Better Health 2016 > ฺBetter Health issues 36 > A Story of a Heart Attack

A Story of a Heart Attack

Thosaporn Hongsanan is an active businessman in his early 60s who exercises every day and is in good shape. But that didn’t stop him from having a heart attack.

 
“When I was at Bumrungrad’s Heart Center with chest pain, I couldn’t stop thinking, “I’m in great shape. I exercise! How did I end up here?!” 

 
Thosaporn Hongsanan is an active businessman in his early 60s who exercises every day and is in good shape. But that didn’t stop him from having a heart attack.  


An Active Lifestyle

“I’ve exercised, played sports and stayed physically active doing  rugby, judo, and scuba diving since I was sixteen. I am currently a  trainer for scuba diving. I swim 1,000 to 1,200 meters regularly,  and put in an hour at the gym daily. I also love cycling, especially  long distances of 60 to 70 kilometers. I’m not exaggerating when  I say that I have been playing sports nonstop for most of my life,”  says Thosaporn.“Everybody wondered how I still got heart disease.”
As if all the exercise and sports weren’t enough, he also does international long-distance motorcycling and pilots his private plane. To keep his pilot’s license, he undergoes rigorous physical and mental assessments twice a year.  
“I take good care of my health and try to stay fit. I’m not  strict about what I eat, but I watch my weight,” says Thosaporn.  “At work, stress comes and goes in the usual way. But, suddenly, I had acute myocardial infarction. With my high level of physical activity? I never expected to get heart disease!”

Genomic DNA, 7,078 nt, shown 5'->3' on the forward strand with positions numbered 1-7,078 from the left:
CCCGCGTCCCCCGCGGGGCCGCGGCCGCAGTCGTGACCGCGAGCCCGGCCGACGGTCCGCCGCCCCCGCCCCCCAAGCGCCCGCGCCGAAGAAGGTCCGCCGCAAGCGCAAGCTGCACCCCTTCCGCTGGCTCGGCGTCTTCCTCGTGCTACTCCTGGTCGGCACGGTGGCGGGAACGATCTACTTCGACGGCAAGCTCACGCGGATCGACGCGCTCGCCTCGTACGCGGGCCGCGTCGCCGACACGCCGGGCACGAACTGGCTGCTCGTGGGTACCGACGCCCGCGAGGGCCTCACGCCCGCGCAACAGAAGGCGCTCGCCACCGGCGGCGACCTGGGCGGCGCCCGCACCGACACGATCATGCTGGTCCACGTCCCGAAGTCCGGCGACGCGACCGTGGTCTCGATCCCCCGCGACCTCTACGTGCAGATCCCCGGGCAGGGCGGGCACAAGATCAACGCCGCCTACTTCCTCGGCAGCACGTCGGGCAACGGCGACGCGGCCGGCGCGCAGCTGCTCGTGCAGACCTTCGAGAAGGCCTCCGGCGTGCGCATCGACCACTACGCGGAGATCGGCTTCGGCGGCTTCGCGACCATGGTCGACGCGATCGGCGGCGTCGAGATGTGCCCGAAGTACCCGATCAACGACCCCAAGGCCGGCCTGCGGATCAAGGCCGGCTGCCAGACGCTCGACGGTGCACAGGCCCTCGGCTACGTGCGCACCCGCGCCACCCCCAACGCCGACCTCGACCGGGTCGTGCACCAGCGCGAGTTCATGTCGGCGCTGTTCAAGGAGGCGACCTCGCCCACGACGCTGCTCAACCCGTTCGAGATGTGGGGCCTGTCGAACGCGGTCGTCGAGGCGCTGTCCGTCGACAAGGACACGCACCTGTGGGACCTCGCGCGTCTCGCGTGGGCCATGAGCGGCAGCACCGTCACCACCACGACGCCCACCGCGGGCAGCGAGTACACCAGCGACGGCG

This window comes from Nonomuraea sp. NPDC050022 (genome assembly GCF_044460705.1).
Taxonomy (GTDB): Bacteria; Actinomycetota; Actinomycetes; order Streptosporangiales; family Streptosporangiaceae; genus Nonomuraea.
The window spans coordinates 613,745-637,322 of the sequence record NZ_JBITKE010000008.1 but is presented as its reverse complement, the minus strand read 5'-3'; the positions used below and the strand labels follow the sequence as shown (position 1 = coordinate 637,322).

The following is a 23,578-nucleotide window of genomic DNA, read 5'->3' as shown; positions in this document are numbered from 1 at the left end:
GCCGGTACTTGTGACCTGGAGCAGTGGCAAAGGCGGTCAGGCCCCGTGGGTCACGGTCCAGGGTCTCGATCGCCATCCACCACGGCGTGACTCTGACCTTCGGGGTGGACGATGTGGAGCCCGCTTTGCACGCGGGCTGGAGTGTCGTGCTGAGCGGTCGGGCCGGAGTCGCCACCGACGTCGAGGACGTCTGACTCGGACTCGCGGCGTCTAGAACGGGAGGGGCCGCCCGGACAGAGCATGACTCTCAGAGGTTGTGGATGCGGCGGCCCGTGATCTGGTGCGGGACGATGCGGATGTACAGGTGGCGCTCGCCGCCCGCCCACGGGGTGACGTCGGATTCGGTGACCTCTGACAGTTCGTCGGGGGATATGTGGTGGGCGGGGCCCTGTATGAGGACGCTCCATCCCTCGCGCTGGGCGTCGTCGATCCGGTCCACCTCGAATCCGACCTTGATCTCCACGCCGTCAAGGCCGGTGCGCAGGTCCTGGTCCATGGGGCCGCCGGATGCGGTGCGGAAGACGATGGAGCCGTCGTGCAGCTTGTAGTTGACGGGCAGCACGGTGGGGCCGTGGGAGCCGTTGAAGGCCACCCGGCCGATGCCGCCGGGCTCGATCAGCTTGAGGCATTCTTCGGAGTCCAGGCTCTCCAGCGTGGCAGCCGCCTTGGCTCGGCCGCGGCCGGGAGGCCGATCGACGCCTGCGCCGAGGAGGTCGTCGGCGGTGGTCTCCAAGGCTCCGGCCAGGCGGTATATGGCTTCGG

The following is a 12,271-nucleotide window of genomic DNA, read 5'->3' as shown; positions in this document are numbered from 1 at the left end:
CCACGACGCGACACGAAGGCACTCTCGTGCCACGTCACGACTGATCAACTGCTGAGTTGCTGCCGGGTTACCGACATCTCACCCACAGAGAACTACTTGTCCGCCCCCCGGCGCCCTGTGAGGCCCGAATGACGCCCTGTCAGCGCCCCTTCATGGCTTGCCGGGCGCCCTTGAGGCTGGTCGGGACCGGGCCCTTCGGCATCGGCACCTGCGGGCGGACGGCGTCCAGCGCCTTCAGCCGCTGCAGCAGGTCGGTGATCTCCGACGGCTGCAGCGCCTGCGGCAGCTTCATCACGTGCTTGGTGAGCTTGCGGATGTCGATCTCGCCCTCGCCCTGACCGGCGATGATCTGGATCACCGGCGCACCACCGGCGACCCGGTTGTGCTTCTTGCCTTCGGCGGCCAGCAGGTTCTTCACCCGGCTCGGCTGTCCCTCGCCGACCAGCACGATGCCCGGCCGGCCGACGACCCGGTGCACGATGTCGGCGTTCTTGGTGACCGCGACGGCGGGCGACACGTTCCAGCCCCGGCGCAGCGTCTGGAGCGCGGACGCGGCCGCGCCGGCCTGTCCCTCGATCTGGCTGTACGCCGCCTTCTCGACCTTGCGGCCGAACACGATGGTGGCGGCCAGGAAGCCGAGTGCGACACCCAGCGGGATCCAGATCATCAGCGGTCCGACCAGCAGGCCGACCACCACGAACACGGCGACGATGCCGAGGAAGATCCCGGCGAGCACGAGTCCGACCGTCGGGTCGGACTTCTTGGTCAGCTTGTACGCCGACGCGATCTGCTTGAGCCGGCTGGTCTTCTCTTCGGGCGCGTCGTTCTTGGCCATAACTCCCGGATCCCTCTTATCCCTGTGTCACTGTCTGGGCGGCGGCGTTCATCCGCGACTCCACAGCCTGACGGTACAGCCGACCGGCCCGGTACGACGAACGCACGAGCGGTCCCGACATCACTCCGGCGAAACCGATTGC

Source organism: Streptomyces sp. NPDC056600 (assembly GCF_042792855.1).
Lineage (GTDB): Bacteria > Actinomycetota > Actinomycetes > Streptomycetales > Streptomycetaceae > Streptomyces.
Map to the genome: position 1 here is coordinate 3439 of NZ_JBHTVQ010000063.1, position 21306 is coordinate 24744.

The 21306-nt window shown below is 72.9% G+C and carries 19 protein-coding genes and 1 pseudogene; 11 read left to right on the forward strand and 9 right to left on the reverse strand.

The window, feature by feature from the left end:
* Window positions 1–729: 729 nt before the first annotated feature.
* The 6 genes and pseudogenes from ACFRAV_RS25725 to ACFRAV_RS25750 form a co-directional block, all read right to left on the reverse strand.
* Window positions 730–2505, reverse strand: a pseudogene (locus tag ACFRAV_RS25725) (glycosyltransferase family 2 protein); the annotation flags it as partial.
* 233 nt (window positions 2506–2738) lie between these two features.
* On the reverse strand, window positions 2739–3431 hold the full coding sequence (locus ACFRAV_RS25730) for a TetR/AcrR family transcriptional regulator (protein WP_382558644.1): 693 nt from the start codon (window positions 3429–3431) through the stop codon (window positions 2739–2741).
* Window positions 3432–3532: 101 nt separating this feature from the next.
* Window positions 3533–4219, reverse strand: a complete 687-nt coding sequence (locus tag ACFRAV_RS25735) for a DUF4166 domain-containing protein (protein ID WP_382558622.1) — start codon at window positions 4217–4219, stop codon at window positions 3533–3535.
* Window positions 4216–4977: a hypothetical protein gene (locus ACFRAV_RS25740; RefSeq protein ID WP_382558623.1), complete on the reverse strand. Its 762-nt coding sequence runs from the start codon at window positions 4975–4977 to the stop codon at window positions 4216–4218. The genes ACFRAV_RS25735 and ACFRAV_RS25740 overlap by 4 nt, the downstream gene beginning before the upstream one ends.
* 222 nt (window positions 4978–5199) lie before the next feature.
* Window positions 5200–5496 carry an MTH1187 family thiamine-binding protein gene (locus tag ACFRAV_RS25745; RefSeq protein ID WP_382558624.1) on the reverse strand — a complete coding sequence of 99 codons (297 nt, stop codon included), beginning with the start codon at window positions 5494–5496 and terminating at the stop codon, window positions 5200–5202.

No Warning Signs

Thosaporn’s health crisis arrived  suddenly, with no warning signs. “I was at a monastery to prepare for my ordination as a Buddhist monk the following week. I felt shooting pain on my left side up to the shoulder and tightness in my chest, but that dissipated after a while so I didn’t think there was a big problem. But the next morning I felt the pain again. By now I was very concerned. The pain  continued, and then my fingertips went  numb. I knew it was something to do  with my heart, so I went to the hospital.”
After careful examination, Bumrungrad cardiologist Dr. Visuit Vivekaphirat  diagnosed Thosaporn with acute  myocardial infraction and ordered an  emergency balloon angioplasty. “The  doctor’s diagnosis meant my case was  now an emergency. Staff sprang into  action. Within an hour they had located  and treated the arterial blockage.  I’m grateful and impressed by their  quick response; any delay at that  point could’ve been terrible for me.”
 
ภาวะกล้ามเนื้อหัวใจตายเฉียบพลัน

 

Fitness Helps!    

After the balloon angioplasty,  Thosaporn spent three days in the  hospital before resuming his three  weeks of ordination training and  regular exercise regimen. “Now, I feel  more vibrant and energized; I can swim longer distances and feel less tired,”  Thosaporn says. “I’m looking forward to my next long-distance motorcycle trip.”
From this near-death experience, Thosaporn learned that exercising  and being in good shape help the  body recover faster and better from  illness. However, being in shape does not equal immunity from disease. He knows now that awareness and basic  knowledge of self-care in a heart attack situation can save your life.
 
Dr. Visuit confirms that a precise and quick diagnosis is key to saving patients’ lives and preserving their ability to recover.